“My life is going to go where that creative inspiration takes me,” says Park in response to this. “I have no control over it, it’s just the nature of creating something out of nothing. As long as I work to my fullest potential every day… I’m happy.”

trip-park-1

And so are we.

We invite you to wander down to Kennebunk during the next few weeks.  The sun even comes out sometimes! We are open year-round, but check the website for specific times. As always, you can view our entire collection of work from Trip Park on our website. www.maine-art.com.

Please click the icons below to share this on your own social media.

Trip Park – Artist Insights

01/05/2017 1 Comment
 

Trip Park

Born in upstate New York – really, really far upstate New York – Trip Park “started” in the world of art by drawing. Not knowing where it would eventually lead, he took every opportunity to put pencil to paper. He didn’t just love to draw, he felt he had to draw – every and any place he could.

“For me, drawing was a zip-line to staying focused. I drew through high school and college,” says Park. “I created editorial cartoons at UNC, which was fun. Perhaps I had a never-diagnosed-case-of-ADD. If so, drawing was my natural Ritalin.”

At the University of North Carolina at Chapel Hill, he majored in Journalism, but drawing lead him to advertising classes. A career in advertising, as an art director, soon followed. It wasn’t until five jobs later – an illustrator, a children’s book illustrator, an editorial cartoonist and an animation character designer – that he began painting.

“Let’s be clear. I never, ever wanted to paint!” laughs Park. “I painted with watercolor and gouache when I began illustrating, and I will never forget how messy it was. There was paint everywhere. Later, I illustrated children’s books on the computer. The drawing programs were so clean and simple. I loved the fact that there was no mess.”

It wasn’t until his wife decided to paint and sold her work first that the idea of painting became reality. Trip claims he was shamed into paint. Little did he know, after a few years of painting, he would finally turn himself over to “the mess.”

“I’m a pig-n-slop-slobby. There is paint everywhere in my studio. It is on me, on my clothes, in my hair,” Park says with a sigh. “I miss drawing on the computer.”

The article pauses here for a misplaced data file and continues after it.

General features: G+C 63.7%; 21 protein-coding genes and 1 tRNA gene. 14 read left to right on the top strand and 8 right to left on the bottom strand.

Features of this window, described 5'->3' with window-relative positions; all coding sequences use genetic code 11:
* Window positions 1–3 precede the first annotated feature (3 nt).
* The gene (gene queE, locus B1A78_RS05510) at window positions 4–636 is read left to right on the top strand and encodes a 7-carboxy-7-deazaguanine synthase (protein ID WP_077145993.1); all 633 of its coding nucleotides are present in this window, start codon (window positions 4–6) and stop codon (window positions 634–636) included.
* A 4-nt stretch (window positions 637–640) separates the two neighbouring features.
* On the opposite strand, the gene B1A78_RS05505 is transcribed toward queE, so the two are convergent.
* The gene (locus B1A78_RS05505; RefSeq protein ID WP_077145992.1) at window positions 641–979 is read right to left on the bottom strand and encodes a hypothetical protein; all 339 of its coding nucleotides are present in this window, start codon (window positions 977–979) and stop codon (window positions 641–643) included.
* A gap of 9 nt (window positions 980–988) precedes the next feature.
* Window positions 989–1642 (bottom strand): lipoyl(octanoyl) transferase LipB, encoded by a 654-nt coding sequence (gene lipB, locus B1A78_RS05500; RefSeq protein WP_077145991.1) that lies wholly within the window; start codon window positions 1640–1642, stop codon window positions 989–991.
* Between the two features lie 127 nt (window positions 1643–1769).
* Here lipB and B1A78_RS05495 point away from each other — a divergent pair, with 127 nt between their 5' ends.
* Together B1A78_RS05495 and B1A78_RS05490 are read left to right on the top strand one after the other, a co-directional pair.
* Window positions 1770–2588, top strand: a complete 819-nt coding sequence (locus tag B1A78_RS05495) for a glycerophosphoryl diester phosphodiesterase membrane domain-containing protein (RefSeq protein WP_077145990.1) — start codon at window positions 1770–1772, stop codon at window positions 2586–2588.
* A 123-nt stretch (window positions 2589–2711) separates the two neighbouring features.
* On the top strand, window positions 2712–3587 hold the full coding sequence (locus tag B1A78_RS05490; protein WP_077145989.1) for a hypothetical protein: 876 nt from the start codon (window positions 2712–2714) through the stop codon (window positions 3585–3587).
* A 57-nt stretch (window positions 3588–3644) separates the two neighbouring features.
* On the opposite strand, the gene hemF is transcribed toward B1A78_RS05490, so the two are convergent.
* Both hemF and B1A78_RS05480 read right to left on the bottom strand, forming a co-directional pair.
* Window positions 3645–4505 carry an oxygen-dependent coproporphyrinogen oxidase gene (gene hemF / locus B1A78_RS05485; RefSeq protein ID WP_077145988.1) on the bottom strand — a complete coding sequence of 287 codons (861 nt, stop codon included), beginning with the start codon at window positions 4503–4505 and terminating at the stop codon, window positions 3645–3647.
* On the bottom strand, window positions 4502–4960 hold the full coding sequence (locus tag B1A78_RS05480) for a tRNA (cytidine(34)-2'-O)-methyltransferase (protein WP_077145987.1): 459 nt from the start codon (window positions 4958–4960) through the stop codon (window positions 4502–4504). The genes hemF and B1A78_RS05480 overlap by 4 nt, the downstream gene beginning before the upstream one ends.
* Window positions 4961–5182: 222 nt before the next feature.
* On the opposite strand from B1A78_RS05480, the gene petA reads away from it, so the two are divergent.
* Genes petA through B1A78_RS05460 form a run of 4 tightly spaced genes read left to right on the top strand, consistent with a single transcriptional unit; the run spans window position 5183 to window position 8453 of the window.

Trip works best in his studio, but owns the fact that it’s a complete chaos of art in progress. Paint truly is everywhere. With this, he knows it’s best to stay put. His studio is his creative space.

“It’s good I stay inside. People would be highly offended if I flung paint at them in public,” says Park. “Also, I’m a hoarder of many paints and need the routine of all of them surrounding my canvas. I don’t just want my studio, I need it.”

Amongst the artist clutter, there is  little about Trip’s process that stays consistent. It is a place he can explore and experiment. It’s always changing. He started with brushes, then for a while only used palette knives, and now he is back to brushes. The only constant; he must love what he creates.

“It stings a little each time one of my paintings leaves the studio; I really want to love each one before I let it go,” says Park. “I owe that to anyone who purchases one of my paintings. If I’m not happy with them, how should I expect anyone else to be?”

In this regard, Park is relentless. He doesn’t give up until he feels the work is his best. He admits to not meeting his own expectations sometimes, but the continued push is what makes his work great.

“I never quite get a piece exactly like I had hoped, but in the words of artist, Ralph Steadman, ‘Anything could be there (on the canvas)… I don’t go out of my way to be professional, I go out of my way to try and make something that is as unexpected to me as anyone else.’  This quote gives me solace,” says Park, “and I continue to paint.”

An example of a new thought process for me. These are parts of the campuses that I step on for months on end, then I have a thought...?

Trip Park has been with Maine Art for over two years now. We are lucky to have a fabulous collection of his work in the gallery at 14 Western Ave. in Kennebunk. We welcome you to come visit and see it in person, but know it is also available to view online at www.maine-art.com/trippark.

Please share this on your own social media by clicking the icons below.

Mother Load – Trip Park

06/08/2015 0 Comments
 

A self-proclaimed work in progress, Trip Park focuses on the happy side of things. “There are enough negatives in daily life, art should help with that,” Trip says. This happy side is obvious in all of his work, and especially in this particular piece. “Mother Load,” his first in a series of bike florals, has a sense of nostalgia mingled with the anticipation of summer. That is the bike we all want to meander around Kennebunkport on!

Trip claims, “…this was a challenge to myself, really. I had no idea whether I’d like it or not.” Lucky for us, he loves it. It is now hanging on the walls of Maine Art Shows ready for the opening of the Choice Art Show this Saturday, June 13th.

You can also see two more new pieces of Trip’s in the Choice Art Show. The Editor’s Choice is chosen by Maine Magazine’s Editor-in-Chief, Susan Grisanti, and the People’s Choice, chosen by this year’s online voters. Trip just joined the gallery in 2014 and has an impressive collection at Maine Art Paintings and Sculpture. If you are interested stop in, or visit on-line at www.maine-art.com.